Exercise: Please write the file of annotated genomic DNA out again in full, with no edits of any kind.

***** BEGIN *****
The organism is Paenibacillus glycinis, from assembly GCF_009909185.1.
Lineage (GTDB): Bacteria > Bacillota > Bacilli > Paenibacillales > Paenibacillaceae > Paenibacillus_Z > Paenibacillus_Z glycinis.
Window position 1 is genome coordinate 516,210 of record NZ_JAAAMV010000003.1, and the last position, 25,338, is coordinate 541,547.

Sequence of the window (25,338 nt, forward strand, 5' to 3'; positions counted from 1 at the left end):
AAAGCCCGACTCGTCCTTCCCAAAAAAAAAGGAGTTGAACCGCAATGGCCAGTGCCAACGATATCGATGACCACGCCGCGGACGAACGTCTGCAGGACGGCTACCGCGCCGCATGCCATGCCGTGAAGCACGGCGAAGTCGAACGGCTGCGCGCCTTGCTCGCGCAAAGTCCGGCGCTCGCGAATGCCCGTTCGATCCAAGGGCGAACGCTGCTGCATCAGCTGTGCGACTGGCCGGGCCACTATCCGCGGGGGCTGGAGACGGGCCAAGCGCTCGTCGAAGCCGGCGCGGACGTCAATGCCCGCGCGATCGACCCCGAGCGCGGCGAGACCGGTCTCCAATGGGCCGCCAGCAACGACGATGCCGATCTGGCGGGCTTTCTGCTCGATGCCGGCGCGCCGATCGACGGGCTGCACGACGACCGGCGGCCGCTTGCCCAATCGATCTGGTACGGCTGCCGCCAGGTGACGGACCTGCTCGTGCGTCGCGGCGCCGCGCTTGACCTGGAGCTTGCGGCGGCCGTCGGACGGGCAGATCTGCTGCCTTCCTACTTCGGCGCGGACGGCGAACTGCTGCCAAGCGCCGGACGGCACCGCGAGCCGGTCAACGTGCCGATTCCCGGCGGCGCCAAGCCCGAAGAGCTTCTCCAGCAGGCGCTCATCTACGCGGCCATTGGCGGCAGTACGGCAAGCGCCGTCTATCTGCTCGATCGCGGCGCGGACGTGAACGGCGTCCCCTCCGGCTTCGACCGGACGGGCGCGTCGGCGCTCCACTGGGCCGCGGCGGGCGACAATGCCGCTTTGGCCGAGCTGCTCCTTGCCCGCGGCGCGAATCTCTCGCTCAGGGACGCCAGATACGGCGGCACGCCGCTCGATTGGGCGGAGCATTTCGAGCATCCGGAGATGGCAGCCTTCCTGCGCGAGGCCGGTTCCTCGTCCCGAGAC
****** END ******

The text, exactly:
The organism is Paenibacillus glycinis, from assembly GCF_009909185.1.
Lineage (GTDB): Bacteria > Bacillota > Bacilli > Paenibacillales > Paenibacillaceae > Paenibacillus_Z > Paenibacillus_Z glycinis.
Window position 1 is genome coordinate 516,210 of record NZ_JAAAMV010000003.1, and the last position, 25,338, is coordinate 541,547.

Sequence of the window (25,338 nt, forward strand, 5' to 3'; positions counted from 1 at the left end):
AAAGCCCGACTCGTCCTTCCCAAAAAAAAAGGAGTTGAACCGCAATGGCCAGTGCCAACGATATCGATGACCACGCCGCGGACGAACGTCTGCAGGACGGCTACCGCGCCGCATGCCATGCCGTGAAGCACGGCGAAGTCGAACGGCTGCGCGCCTTGCTCGCGCAAAGTCCGGCGCTCGCGAATGCCCGTTCGATCCAAGGGCGAACGCTGCTGCATCAGCTGTGCGACTGGCCGGGCCACTATCCGCGGGGGCTGGAGACGGGCCAAGCGCTCGTCGAAGCCGGCGCGGACGTCAATGCCCGCGCGATCGACCCCGAGCGCGGCGAGACCGGTCTCCAATGGGCCGCCAGCAACGACGATGCCGATCTGGCGGGCTTTCTGCTCGATGCCGGCGCGCCGATCGACGGGCTGCACGACGACCGGCGGCCGCTTGCCCAATCGATCTGGTACGGCTGCCGCCAGGTGACGGACCTGCTCGTGCGTCGCGGCGCCGCGCTTGACCTGGAGCTTGCGGCGGCCGTCGGACGGGCAGATCTGCTGCCTTCCTACTTCGGCGCGGACGGCGAACTGCTGCCAAGCGCCGGACGGCACCGCGAGCCGGTCAACGTGCCGATTCCCGGCGGCGCCAAGCCCGAAGAGCTTCTCCAGCAGGCGCTCATCTACGCGGCCATTGGCGGCAGTACGGCAAGCGCCGTCTATCTGCTCGATCGCGGCGCGGACGTGAACGGCGTCCCCTCCGGCTTCGACCGGACGGGCGCGTCGGCGCTCCACTGGGCCGCGGCGGGCGACAATGCCGCTTTGGCCGAGCTGCTCCTTGCCCGCGGCGCGAATCTCTCGCTCAGGGACGCCAGATACGGCGGCACGCCGCTCGATTGGGCGGAGCATTTCGAGCATCCGGAGATGGCAGCCTTCCTGCGCGAGGCCGGTTCCTCGTCCCGAGAC